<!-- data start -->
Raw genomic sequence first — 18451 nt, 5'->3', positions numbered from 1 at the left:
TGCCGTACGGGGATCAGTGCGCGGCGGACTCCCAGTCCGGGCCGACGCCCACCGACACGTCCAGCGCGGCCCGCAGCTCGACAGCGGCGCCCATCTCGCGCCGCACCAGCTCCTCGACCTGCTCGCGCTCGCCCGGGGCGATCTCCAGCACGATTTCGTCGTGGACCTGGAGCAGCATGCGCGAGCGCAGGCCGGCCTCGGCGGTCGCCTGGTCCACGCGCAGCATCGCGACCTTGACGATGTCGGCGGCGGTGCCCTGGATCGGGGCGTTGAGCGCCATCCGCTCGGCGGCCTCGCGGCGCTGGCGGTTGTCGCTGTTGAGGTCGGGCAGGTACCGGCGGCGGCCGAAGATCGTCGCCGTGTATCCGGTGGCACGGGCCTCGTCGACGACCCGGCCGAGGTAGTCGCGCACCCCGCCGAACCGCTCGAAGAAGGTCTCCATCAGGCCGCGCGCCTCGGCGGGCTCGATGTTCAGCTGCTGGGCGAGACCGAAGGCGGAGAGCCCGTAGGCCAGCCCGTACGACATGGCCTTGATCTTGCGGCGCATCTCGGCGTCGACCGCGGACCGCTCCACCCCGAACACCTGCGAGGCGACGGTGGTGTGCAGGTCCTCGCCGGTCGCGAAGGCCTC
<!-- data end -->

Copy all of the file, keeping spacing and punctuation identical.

Raw genomic sequence first — 18451 nt, 5'->3', positions numbered from 1 at the left:
TGCCGTACGGGGATCAGTGCGCGGCGGACTCCCAGTCCGGGCCGACGCCCACCGACACGTCCAGCGCGGCCCGCAGCTCGACAGCGGCGCCCATCTCGCGCCGCACCAGCTCCTCGACCTGCTCGCGCTCGCCCGGGGCGATCTCCAGCACGATTTCGTCGTGGACCTGGAGCAGCATGCGCGAGCGCAGGCCGGCCTCGGCGGTCGCCTGGTCCACGCGCAGCATCGCGACCTTGACGATGTCGGCGGCGGTGCCCTGGATCGGGGCGTTGAGCGCCATCCGCTCGGCGGCCTCGCGGCGCTGGCGGTTGTCGCTGTTGAGGTCGGGCAGGTACCGGCGGCGGCCGAAGATCGTCGCCGTGTATCCGGTGGCACGGGCCTCGTCGACGACCCGGCCGAGGTAGTCGCGCACCCCGCCGAACCGCTCGAAGAAGGTCTCCATCAGGCCGCGCGCCTCGGCGGGCTCGATGTTCAGCTGCTGGGCGAGACCGAAGGCGGAGAGCCCGTAGGCCAGCCCGTACGACATGGCCTTGATCTTGCGGCGCATCTCGGCGTCGACCGCGGACCGCTCCACCCCGAACACCTGCGAGGCGACGGTGGTGTGCAGGTCCTCGCCGGTCGCGAAGGCCTC